Printed in The Cricket Paper issue 78, Friday April 11, 2014. [Full text below]
The general demeanour of the English cricket fan is one of weary pessimism.
Our default setting is put-upon gloom. Struggling through, staggering on regardless, stoically accepting our lot.
Much of this, for anyone past their mid-twenties, is due to just how spectacularly depressing England were to follow for most of the latter part of the twentieth century.
Whether we were being routinely humbled in the Ashes, or almost literally murdered by the West Indies in their pomp, the English cricket fan knew what to expect, and came to accept it. Almost to enjoy it.
There is a certain I-told-you-so satisfaction to be had in keeping desperate vigil over yet another spineless collapse. We became a nation of cricketing Eeyores, wallowing in our own self perpetuating misery.
A lot of it is also down to the weather. The home of cricket (by which I mean England, though by dint of being in it, Lord’s is far from immune) is cursed with such dreadful conditions for the game, that it’s only sensible to expect the worst.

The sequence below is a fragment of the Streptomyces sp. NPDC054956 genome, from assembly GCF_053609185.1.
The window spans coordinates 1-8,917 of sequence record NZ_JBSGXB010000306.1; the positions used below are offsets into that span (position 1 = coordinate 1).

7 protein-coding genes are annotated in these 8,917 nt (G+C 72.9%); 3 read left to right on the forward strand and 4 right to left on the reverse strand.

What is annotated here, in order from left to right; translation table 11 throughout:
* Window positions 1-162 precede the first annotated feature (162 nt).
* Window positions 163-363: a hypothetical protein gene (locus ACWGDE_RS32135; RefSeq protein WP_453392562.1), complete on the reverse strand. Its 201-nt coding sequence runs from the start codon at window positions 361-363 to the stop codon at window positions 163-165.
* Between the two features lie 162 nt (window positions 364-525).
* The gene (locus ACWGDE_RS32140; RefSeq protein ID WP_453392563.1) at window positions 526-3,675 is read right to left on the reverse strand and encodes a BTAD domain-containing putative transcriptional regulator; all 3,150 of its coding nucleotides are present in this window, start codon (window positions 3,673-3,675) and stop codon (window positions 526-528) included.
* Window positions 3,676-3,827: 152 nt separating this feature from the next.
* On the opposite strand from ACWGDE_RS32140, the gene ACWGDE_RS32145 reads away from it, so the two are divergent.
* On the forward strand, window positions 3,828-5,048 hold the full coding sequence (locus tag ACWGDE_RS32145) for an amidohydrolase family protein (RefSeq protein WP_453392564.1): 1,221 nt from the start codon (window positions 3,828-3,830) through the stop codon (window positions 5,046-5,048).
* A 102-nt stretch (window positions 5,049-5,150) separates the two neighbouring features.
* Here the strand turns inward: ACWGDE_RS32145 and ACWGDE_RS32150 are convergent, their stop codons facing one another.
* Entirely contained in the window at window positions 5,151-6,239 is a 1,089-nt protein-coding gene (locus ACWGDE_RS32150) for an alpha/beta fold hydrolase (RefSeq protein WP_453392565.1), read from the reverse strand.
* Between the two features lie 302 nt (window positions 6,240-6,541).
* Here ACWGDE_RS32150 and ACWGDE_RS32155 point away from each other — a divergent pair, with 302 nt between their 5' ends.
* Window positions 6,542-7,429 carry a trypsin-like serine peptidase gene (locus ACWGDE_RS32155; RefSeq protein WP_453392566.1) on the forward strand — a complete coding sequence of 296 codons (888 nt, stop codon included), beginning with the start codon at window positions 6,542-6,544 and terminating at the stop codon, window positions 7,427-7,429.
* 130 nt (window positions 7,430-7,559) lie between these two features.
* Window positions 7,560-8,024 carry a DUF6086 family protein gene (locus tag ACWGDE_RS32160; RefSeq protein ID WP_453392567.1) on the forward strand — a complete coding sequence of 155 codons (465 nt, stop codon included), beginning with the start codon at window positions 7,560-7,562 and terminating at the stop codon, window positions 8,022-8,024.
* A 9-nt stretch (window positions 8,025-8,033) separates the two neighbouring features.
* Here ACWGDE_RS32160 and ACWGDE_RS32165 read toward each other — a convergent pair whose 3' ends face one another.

For devotees of a pursuit that becomes miserable in light mizzle, and impossible in anything heavier, it’s only self defence to be predisposed to pessimism in a climate which excels at both.
The first day of the 2014 first class season last weekend took place under slate grey skies and persistent drizzle. At Trent Bridge play got underway under lights, and at Hove under both lights and umbrellas. It was delayed for rain at The Oval, and just down the road from me at The Rose Bowl, Hampshire abandoned the morning for an early lunch, before abandoning the day mid afternoon at 30-3.
Recently, 30-3 has been another cause for pessimism.
The scoreline became a recurring theme through last summer’s home Ashes series, and many of us embraced our inner Eeyore despite the flattering 3-1 win, resigned to the early signs of a return to the status quo.